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Neutralising Swedish emissions

Customers at Statoil service stations in Sweden will be able to fill their tanks from next year without causing any overall rise in planetary carbon dioxide levels.

Customers at Statoil service stations in Sweden will be able to fill their tanks from next year without causing any overall rise in planetary carbon dioxide levels.

A voluntary environmental fee is designed to give consumers the opportunity to neutralise the amount of greenhouse gas they release.

“Whether you drive a car or a lorry, or use our products to heat your home or fuel industrial production, you contribute to carbon dioxide emissions,” says Henrik Grenert.

Employed on business development for Statoil’s energy and retail cluster in Sweden, he is manager of the carbon neutralisation project.

“We want to give our customers the opportunity to take responsibility for the unavoidable climate impact of their activities,” he explains.

Swedes can already calculate this impact and make their energy consumption for 2007 climate-neutral by using a calculator posted – in Swedish only – to www.statoil.se/klimat.

Users enter their annual consumption of oil products, and the software works out what it will cost to neutralise the emission effects.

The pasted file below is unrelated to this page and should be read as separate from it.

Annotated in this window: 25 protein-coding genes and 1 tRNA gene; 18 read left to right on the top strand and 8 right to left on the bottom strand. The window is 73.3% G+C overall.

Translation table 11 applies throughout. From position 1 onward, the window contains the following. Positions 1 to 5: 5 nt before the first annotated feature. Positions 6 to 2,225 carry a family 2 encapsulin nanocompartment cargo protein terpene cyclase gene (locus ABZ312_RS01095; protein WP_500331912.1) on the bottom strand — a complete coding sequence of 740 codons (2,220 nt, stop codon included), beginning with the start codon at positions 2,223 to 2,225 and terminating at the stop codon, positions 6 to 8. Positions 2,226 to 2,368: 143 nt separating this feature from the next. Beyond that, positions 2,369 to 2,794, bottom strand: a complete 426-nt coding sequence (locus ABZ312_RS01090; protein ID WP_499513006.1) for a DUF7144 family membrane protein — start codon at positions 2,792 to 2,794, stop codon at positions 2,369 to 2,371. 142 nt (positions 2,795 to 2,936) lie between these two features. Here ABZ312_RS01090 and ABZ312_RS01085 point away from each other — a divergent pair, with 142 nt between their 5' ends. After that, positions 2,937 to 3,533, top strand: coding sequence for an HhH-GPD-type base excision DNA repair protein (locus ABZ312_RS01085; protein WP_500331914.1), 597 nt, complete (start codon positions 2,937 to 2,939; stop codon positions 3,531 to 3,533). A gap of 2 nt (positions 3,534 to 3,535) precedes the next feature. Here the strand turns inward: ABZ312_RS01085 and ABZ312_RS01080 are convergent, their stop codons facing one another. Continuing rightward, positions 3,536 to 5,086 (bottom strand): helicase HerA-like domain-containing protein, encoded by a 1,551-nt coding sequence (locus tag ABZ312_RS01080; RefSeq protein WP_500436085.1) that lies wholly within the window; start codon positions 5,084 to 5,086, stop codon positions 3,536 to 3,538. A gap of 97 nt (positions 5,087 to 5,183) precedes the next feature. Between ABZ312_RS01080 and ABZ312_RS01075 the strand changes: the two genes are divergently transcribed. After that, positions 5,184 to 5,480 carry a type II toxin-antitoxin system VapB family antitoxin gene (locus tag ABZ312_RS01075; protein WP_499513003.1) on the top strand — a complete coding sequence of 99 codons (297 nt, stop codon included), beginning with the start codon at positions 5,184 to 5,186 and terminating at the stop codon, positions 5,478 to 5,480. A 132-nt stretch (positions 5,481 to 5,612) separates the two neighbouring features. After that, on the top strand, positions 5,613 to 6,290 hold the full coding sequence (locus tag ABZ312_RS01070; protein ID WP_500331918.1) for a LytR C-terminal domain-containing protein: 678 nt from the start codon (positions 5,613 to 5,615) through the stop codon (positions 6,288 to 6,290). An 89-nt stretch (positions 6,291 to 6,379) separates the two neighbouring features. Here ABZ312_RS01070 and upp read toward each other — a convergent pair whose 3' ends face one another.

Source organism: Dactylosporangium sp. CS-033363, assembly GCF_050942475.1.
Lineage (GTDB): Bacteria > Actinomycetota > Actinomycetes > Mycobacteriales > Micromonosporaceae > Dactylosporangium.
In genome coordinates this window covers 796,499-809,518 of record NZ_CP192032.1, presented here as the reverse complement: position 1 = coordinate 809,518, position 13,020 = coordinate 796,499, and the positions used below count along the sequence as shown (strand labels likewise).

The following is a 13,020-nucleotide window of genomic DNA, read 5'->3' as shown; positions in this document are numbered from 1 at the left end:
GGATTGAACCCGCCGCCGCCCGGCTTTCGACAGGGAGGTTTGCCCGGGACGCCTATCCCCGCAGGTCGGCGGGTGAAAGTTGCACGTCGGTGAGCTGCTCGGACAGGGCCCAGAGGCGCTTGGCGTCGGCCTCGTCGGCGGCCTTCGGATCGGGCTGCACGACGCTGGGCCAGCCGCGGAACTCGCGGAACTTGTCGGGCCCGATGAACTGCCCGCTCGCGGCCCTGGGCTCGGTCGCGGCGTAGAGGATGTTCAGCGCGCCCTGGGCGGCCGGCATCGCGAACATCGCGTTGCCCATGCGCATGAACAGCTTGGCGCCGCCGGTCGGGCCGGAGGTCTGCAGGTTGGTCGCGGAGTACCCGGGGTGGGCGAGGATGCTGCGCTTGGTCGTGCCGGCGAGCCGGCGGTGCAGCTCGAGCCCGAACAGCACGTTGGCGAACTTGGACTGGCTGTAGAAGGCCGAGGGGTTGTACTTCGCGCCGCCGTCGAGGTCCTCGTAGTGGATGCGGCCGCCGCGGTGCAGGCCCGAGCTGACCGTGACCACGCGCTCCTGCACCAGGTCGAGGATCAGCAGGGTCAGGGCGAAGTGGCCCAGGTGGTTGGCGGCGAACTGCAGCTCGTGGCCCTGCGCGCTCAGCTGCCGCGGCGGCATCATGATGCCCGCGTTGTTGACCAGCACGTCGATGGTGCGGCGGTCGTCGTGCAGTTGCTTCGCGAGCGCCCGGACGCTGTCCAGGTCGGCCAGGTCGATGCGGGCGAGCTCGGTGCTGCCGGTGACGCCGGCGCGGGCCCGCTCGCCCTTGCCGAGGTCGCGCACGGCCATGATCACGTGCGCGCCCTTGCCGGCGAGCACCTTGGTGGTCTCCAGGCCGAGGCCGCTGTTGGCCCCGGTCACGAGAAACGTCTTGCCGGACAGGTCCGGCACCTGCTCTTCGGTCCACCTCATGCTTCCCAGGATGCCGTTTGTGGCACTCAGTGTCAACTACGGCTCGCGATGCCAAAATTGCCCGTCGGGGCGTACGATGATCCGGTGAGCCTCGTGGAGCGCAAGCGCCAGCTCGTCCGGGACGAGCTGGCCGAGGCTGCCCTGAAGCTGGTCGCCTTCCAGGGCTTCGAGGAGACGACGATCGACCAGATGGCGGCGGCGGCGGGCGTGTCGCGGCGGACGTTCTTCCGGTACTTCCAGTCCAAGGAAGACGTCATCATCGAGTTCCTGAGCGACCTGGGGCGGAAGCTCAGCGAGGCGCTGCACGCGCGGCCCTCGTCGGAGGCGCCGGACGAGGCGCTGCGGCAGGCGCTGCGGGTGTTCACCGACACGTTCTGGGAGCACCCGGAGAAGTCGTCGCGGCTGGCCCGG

Norwegian classification society Det Norske Veritas (DNV) has verified the service, which will invest money collected in emission allowances or projects to reduce the greenhouse effect.

“Tomorrow’s players in the oil market will be the ones who display an ability over time to integrate climate issues in their ordinary business development,” says Mr Grenert.

“As an oil and gas company, we have an additional responsibility as well as a big opportunity to help cut emissions. Climate change is a global problem.”

Statoil is working to develop products which can achieve such reductions, and has an ambition to trim 20% off its greenhouse gas emissions between 1990 and 2010.

Among a number of activities, the group is storing a million tonnes of carbon dioxide every year beneath the seabed on the Sleipner East field it operates in the North Sea.

Statoil is also buying carbon allowances to compensate for the emissions associated with business travel by its own personnel.

 

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